The ‘desecration’ of a rare Cornelius house that is a fine example of 'Cornish distinctiveness’ and architecture should not be allowed to go-ahead.

That was the message to members of Falmouth Town Council's planning committee from Beverly Kendall, vice chair the Cornish Buildings Group, who told them that an application to build a two-storey extension to the rear at Eastbury House at 2 Boscawen Road and other changes should be refused.

"We are very concerned that the owners do not realise what a fantastic heritage asset that they have in this house," she said. "It's one of the finest examples of Cornish distinctiveness by [Alfred]Cornelius, a pupil of Silvanus Travail, and it's following in the celebrated arts and crafts tradition which rejoices in such renowned people as William Morris.

"It includes the use of a local materials Delabole roof slate which is such a feature of these inter-war 20th century houses white render, blue wooden windows so reflective of its seaside location.

"I mean it really is a very fine example of Cornelius housing and it’s just a pity that the people don’t realise what they have, and we would be very sorry to see any changes made to the façade particularly.

"Changes can be made that accommodate modern living so we just can’t understand why people want to do that; the desecration of the house. It is likely that in a few years time it will be listed as a fine example of inter-war Cornish distinctiveness.”

Agent Dan Mitchell said the applicants, Mr and Mrs Pepper, had made considerable changes to the application since it had last been in front of the committee and had addressed many of their and objectors concerns concerning overlooking of neighbouring properties and design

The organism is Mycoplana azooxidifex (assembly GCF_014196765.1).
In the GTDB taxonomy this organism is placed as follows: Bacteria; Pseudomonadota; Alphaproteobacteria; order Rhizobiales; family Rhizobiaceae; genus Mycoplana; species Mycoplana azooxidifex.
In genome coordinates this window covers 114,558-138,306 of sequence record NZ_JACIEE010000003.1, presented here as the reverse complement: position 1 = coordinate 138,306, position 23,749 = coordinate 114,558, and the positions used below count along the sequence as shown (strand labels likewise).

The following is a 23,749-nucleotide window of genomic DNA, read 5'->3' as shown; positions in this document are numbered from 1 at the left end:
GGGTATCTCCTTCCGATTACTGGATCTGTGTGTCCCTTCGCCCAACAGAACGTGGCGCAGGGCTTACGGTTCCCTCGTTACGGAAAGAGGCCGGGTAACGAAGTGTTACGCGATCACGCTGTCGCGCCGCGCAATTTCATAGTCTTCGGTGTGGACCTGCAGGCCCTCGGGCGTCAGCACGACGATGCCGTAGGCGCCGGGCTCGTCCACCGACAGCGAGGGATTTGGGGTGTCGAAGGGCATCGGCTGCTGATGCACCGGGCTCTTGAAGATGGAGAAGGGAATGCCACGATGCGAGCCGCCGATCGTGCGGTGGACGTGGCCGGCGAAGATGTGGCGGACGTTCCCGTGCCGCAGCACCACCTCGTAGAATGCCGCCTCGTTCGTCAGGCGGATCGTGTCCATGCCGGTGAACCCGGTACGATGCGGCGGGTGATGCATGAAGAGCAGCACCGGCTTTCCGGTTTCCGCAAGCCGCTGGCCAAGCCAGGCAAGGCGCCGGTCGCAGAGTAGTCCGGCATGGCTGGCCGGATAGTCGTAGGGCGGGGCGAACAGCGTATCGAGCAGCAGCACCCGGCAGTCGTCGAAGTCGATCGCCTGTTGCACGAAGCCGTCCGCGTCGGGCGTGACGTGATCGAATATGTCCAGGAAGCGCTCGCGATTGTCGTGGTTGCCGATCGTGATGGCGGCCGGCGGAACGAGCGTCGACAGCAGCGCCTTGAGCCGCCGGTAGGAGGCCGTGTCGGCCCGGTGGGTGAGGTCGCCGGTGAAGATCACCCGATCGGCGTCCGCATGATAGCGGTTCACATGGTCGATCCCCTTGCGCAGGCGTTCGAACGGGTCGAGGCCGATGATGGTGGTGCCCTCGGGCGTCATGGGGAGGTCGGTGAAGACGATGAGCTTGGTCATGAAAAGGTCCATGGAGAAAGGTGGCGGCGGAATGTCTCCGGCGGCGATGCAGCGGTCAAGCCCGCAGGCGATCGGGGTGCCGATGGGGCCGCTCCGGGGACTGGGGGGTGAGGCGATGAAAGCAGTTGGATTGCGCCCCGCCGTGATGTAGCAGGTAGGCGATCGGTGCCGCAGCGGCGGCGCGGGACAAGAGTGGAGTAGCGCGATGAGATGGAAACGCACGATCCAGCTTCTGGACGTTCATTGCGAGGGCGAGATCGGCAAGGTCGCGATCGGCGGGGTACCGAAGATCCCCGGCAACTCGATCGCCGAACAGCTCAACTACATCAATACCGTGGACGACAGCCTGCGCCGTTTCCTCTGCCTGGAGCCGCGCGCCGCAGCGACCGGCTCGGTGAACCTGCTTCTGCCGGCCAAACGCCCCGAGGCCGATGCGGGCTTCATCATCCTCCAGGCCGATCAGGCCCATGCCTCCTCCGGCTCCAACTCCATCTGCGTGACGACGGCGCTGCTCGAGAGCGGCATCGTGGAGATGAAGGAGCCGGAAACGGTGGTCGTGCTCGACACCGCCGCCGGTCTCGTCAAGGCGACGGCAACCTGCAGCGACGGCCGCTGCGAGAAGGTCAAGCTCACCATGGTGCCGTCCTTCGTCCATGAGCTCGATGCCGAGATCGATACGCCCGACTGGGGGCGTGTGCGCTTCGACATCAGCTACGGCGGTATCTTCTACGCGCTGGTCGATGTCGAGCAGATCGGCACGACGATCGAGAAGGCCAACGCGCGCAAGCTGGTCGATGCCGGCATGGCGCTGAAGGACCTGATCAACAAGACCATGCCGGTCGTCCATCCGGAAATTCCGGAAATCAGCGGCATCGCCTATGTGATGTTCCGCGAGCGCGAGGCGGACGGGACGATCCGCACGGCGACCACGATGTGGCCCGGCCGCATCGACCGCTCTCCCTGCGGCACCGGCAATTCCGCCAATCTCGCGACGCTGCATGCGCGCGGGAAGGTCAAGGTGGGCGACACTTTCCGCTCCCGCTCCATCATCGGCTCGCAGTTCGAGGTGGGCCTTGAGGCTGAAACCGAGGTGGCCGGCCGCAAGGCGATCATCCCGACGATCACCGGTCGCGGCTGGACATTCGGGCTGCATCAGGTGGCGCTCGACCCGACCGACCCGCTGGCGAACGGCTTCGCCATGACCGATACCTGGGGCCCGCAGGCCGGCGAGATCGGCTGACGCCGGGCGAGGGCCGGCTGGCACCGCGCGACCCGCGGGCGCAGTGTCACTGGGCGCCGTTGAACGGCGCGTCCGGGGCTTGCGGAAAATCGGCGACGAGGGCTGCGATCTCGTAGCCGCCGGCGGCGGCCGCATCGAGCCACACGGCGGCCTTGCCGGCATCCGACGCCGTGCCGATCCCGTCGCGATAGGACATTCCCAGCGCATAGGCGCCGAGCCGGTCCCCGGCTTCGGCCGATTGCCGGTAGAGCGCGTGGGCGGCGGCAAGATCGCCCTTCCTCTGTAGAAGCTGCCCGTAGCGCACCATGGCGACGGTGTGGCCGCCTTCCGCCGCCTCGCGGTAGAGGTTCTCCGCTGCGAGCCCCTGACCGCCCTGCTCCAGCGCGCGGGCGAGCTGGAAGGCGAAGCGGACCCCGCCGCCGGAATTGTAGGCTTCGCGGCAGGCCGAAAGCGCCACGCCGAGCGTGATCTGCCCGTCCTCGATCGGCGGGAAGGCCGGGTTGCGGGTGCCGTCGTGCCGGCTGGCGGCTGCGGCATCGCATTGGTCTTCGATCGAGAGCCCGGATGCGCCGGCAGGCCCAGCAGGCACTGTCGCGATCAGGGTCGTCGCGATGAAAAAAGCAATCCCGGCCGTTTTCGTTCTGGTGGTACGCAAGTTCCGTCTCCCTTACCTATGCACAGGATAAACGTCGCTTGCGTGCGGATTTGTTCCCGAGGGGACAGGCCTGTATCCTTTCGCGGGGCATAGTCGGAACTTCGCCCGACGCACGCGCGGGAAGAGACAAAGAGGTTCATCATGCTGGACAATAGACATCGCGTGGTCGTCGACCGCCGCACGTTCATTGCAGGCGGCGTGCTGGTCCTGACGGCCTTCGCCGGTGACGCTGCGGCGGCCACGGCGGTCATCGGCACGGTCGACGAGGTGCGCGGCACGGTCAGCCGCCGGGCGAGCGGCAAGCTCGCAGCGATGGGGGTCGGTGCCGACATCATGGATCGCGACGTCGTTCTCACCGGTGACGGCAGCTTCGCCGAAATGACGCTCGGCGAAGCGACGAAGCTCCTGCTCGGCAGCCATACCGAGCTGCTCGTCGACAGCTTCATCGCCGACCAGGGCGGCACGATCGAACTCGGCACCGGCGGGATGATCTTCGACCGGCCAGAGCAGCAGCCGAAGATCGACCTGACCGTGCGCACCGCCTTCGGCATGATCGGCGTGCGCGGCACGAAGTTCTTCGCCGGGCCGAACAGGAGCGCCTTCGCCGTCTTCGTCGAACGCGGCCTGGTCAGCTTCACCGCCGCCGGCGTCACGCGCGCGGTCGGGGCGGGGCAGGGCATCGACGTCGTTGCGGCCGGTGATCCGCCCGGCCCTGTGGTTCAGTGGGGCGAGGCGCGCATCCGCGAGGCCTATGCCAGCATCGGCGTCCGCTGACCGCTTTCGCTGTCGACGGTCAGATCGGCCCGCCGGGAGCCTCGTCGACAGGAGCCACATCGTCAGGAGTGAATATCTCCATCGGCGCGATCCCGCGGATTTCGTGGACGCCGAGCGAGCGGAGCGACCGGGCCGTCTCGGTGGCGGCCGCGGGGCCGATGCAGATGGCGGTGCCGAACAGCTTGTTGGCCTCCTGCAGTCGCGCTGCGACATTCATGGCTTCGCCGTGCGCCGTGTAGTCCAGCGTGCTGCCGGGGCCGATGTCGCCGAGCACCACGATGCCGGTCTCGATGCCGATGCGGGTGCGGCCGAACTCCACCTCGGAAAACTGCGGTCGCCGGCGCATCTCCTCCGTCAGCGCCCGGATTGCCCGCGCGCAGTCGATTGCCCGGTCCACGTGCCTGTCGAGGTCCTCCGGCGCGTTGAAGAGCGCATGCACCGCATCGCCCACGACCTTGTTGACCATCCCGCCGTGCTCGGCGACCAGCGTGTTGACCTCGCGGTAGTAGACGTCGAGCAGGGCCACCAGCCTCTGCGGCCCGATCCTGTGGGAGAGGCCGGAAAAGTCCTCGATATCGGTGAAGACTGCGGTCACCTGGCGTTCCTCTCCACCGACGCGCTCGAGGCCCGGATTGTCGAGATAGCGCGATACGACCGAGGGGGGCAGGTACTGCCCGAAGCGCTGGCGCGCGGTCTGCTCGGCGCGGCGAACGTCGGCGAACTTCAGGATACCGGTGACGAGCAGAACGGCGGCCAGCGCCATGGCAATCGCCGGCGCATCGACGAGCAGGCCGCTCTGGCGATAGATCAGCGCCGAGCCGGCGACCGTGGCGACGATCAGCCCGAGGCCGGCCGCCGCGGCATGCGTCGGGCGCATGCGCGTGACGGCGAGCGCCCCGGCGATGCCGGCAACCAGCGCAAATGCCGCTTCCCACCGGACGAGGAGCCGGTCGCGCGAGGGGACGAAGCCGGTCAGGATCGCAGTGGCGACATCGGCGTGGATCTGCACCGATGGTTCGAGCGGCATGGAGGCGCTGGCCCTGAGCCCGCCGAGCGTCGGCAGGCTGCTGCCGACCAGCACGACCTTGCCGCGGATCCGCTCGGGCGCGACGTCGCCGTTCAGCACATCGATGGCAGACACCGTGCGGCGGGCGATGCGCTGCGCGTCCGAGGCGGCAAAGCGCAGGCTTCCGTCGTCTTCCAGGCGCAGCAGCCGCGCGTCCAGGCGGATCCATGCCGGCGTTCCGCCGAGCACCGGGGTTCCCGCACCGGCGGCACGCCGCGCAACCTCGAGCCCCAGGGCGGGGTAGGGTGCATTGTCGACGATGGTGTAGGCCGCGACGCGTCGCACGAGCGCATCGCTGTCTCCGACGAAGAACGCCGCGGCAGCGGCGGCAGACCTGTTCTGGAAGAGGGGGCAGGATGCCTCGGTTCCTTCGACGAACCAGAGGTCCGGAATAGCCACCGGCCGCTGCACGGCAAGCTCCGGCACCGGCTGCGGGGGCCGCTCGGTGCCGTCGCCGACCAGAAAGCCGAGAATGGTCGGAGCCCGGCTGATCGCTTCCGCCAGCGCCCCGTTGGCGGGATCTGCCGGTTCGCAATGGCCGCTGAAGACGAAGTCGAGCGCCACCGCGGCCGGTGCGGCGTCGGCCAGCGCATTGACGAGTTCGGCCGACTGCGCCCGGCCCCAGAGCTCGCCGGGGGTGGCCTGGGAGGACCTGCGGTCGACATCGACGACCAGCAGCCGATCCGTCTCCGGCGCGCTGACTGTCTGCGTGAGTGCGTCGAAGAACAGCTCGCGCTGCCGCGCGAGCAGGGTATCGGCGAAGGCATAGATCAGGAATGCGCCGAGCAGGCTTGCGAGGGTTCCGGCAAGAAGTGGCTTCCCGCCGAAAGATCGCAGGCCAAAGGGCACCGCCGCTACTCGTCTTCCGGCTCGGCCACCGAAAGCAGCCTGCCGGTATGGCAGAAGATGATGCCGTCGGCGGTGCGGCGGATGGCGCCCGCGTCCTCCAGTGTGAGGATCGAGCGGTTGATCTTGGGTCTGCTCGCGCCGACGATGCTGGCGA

"My client has done some significant revisions to the scheme as it's going through the process ultimately we are now left with a situation where the front elevation facing the road is pretty much untouched," he said. "I think the remaining issues now about the rear extension trying to appease the objectors to the application we have now proposed 1.8m screen."

Before and after the proposed extension

Before and after the proposed extension

The house was designed by renowned architect, Alfred Cornelius, in the early 1900's, assistant to the most prominent Cornish architect of the time, Silvanus Trevail. It was on the market for £995,000 when it sold recently.

Councillor John Spargo told Mr Mitchell that his clients seemed to have taken the view that the house was not that important.

"There aren’t that many places where you can go and see a property like this," he said. "There are hardly any in Falmouth. In fact I believe there are only two in Falmouth that are Cornelius attributed. If you mess with this you’re getting rid of 50% of examples of Cornelius design in the area.

"If your client and you are both aware of that obviously you have taken the view that it is not that important."

Mr Mitchell said his clients had gone a long way to retain the original features but the house, 'obviously' needed an upgrade and they were trying to make it a modern house capable of being at a modern standard.

"I think in terms of the external detailing I think we have made quite a significant amount of compromise to try and keep everyone happy really," he said.

While the case officer said the design was now acceptable the Neighbourhood Plan group said it was of a "poor design, inappropriate and insensitive development which detracts from a heritage asset namely a rare example of a Cornelius house."

The committee voted to recommend refusal on the grounds of the objections from the Neighbourhood Plan group. The application will now go before Cornwall Council for a final decision